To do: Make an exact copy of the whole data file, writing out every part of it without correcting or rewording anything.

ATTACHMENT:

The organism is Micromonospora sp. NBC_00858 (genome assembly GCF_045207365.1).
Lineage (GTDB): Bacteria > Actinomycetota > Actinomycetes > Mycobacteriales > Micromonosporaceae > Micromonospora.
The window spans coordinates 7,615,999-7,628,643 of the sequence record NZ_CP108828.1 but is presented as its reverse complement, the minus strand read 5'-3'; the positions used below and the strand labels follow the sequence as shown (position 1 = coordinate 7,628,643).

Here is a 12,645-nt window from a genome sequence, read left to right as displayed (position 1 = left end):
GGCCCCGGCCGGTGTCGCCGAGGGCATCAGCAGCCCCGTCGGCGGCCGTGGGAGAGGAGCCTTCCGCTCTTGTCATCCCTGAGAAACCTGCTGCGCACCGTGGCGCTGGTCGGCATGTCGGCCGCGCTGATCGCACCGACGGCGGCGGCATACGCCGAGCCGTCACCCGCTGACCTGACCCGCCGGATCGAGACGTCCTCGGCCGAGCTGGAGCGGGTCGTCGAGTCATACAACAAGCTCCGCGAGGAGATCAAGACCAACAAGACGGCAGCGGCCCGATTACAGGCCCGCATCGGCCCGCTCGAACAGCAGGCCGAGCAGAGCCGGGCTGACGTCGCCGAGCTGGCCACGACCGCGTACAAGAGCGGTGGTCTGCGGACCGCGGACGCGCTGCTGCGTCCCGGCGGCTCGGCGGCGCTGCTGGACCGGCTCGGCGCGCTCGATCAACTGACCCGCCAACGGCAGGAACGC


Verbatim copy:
The organism is Micromonospora sp. NBC_00858 (genome assembly GCF_045207365.1).
Lineage (GTDB): Bacteria > Actinomycetota > Actinomycetes > Mycobacteriales > Micromonosporaceae > Micromonospora.
The window spans coordinates 7,615,999-7,628,643 of the sequence record NZ_CP108828.1 but is presented as its reverse complement, the minus strand read 5'-3'; the positions used below and the strand labels follow the sequence as shown (position 1 = coordinate 7,628,643).

Here is a 12,645-nt window from a genome sequence, read left to right as displayed (position 1 = left end):
GGCCCCGGCCGGTGTCGCCGAGGGCATCAGCAGCCCCGTCGGCGGCCGTGGGAGAGGAGCCTTCCGCTCTTGTCATCCCTGAGAAACCTGCTGCGCACCGTGGCGCTGGTCGGCATGTCGGCCGCGCTGATCGCACCGACGGCGGCGGCATACGCCGAGCCGTCACCCGCTGACCTGACCCGCCGGATCGAGACGTCCTCGGCCGAGCTGGAGCGGGTCGTCGAGTCATACAACAAGCTCCGCGAGGAGATCAAGACCAACAAGACGGCAGCGGCCCGATTACAGGCCCGCATCGGCCCGCTCGAACAGCAGGCCGAGCAGAGCCGGGCTGACGTCGCCGAGCTGGCCACGACCGCGTACAAGAGCGGTGGTCTGCGGACCGCGGACGCGCTGCTGCGTCCCGGCGGCTCGGCGGCGCTGCTGGACCGGCTCGGCGCGCTCGATCAACTGACCCGCCAACGGCAGGAACGC